Local poet humanizes women of Genesis
Ever wonder what Adam and Eve said to each other right after they ate the apple? Or what Noah’s wife had to say when her husband started banging nails into wood and collecting animals? Or how about Sarah’s laughter after she was told at her advanced age in life, she would give birth to a son?
Wonder no more, for poet Sherri Waas Shunfenthal of Burke, Va., has thought about these very human reactions of people in Genesis and written some delightful, imaginative poetry to fill out our understanding of the matriarchs – and of the patriarchs as well. Her book, Sacred Voices: Women of Genesis Speak, with illustrations by Judybeth Greene of Washington, D.C., was recently published by Pocol Press in Clifton, Va.
It all started, Shunfenthal, 44, said in an interview, because when attending monthly parsha (Bible study) group at Congregation Adat Reyim in Springfield, she noted that few details of women’s lives were mentioned in the text.
“I wanted to give them [women of Genesis] dimensionality, to view them as whole people,” she said. “After all, those women were experiencing some of the same things women do today – struggling with their family relationships, infertility, jealousy, sibling rivalry.”
After writing some of her poems, Shunfenthal did some research to make sure she “wasn’t off base” in her analyses. For example, she did some reading about the period in which Bilhah and Zilpah were “handmaidens” to Rachel and Leah respectively and bore Jacob’s children. She discovered that life was very communal then, validating them in her poems that these two women were involved in the rearing of their sons.
She certainly succeeds in making these biblical characters come alive. Take Lot’s wife, for example, who really has a tough time of it. (“And the angels warned Lot and his wife: Do not turn around. Do not look upon the destruction (Genesis 19:17). “First, we’re not told her name. Then, Lot is going ahead, not waiting for his nameless soulmate, simply shouting back for her not to look around. There is smoke all around, people are screaming, she is crying, Shunfenthal writes.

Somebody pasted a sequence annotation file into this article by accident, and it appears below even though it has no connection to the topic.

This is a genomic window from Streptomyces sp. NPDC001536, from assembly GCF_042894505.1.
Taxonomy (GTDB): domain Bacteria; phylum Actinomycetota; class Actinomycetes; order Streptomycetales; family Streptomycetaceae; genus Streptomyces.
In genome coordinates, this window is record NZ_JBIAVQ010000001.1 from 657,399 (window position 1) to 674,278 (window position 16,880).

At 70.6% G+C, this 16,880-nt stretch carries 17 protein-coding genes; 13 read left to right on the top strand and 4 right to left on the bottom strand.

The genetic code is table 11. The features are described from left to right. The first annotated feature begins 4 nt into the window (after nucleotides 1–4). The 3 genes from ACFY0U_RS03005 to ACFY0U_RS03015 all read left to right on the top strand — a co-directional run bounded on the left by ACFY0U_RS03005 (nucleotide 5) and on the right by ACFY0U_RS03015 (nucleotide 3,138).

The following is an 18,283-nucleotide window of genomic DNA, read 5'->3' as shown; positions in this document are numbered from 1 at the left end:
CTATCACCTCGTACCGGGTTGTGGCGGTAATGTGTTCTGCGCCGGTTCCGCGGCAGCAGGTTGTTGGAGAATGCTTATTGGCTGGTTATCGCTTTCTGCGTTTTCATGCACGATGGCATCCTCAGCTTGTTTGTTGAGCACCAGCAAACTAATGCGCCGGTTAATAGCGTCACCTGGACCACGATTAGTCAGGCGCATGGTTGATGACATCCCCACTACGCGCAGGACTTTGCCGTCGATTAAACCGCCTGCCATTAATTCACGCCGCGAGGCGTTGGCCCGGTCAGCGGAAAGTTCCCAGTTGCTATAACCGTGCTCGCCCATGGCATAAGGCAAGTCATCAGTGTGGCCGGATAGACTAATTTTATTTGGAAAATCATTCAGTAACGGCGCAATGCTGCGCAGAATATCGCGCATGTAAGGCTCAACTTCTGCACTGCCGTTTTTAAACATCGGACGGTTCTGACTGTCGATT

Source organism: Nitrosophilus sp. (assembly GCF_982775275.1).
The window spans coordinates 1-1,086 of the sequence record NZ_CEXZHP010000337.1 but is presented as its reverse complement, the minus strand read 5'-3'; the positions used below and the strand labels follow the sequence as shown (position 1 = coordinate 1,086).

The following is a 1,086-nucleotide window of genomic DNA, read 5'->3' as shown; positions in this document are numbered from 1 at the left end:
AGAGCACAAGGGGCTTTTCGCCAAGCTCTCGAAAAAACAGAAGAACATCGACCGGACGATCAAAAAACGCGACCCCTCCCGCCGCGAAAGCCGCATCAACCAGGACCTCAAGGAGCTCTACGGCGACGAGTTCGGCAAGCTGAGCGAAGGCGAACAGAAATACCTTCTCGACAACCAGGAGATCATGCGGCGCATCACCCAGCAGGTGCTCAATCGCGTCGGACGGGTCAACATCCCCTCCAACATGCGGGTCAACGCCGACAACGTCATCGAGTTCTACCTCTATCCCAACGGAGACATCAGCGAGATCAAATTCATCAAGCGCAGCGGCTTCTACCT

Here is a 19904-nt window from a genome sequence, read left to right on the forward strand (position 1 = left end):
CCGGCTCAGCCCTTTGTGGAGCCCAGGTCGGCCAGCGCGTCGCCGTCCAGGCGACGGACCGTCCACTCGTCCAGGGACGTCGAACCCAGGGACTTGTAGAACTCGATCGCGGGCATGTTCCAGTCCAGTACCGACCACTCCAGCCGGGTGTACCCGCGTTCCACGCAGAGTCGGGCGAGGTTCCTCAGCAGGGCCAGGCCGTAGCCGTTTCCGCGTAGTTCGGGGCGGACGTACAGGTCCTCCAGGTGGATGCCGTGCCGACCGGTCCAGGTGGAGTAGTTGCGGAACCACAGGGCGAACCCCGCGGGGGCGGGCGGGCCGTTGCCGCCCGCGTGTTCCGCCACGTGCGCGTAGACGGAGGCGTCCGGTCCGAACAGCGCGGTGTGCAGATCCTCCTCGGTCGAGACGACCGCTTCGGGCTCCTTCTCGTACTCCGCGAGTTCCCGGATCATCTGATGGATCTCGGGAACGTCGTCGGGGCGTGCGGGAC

“Heat from the fire of dying cities
Drying the water of her eyes.
She cannot see where she is or
Where she is going. Screams fill her.
She does not mean to disobey.
Her body twists to look behind.
into a pillar of salt
frozen in time.
into a pillar of remembrance
nameless like the people
of Sodom and Gomorrah.”
Or Poor Leah, who loves Jacob and allows her father to fool him into marrying her instead of her sister Rachel. (“I think he will come to love me,” Shunfenthal has Leah say.)
But then Leah realized she has been duped by her father, who also promised Rachel to Jacob to keep him working.
“My father used me
so that Jacob will stay on the land
to create abundance in
my father’s fields and make the
Jacob is blessed
But my life is sorrow.
Jacob is blinded.
He does not see
I love him.”
Shunfenthal also sees Sarah’s agony in the story of the Akedah, the binding of Isaac.
One night, Abraham heard a voice in a dream telling him to prepare Isaac for a sacrifice. He was sure it was God’s voice.
“Sarah watched anxiously
as her husband and boy-man
wandered into the distant desert
becoming small against the horizon.
A cool breeze made her shiver.
Her body shuddered. She wanted to rush
out, urgently calling
her men back to her.
She could not let them go.
She must let them go.”
Shunfenthal’s favorite matriarch is Rebekah, for she showed such faith and strength in leaving her family to marry someone she hasn’t met.
Greene’s accompanying prints enhance the poetry.
The two began collaborating after Greene heard Shunfenthal read a poem at a Havdalah service in 1998 and asked permission to use her poem in her artwork. This led to a print and a greeting card, both containing the poem, “Torah Meditation,” and art.
The words and the art were a perfect fit, said Greene in an interview, “I wanted to incorporate words into my work,” she said. “Her poetry slowed you down and brought you to a place of meditation.”
The book was a “very collaborative effort,” says Greene. The two women met several times to discuss the poetry and the illustrations. “It’s interesting to work with someone with a picture in her head,” says Greene. For example, Shunfenthal asked her to add a tear to Lot’s wife’s face to remind readers of salt.
The author points with special pride to the depiction of Eve and the apple (though the Hebrew Bible does not specify the species of fruit) on the book's cover. To show it as a “positive” experience, Eve is shown with one hand reaching for the tree, while the other passes the apple on to future generations.
The book’s total effect is of a series of illustrated, somewhat offbeat and very human biblical commentaries.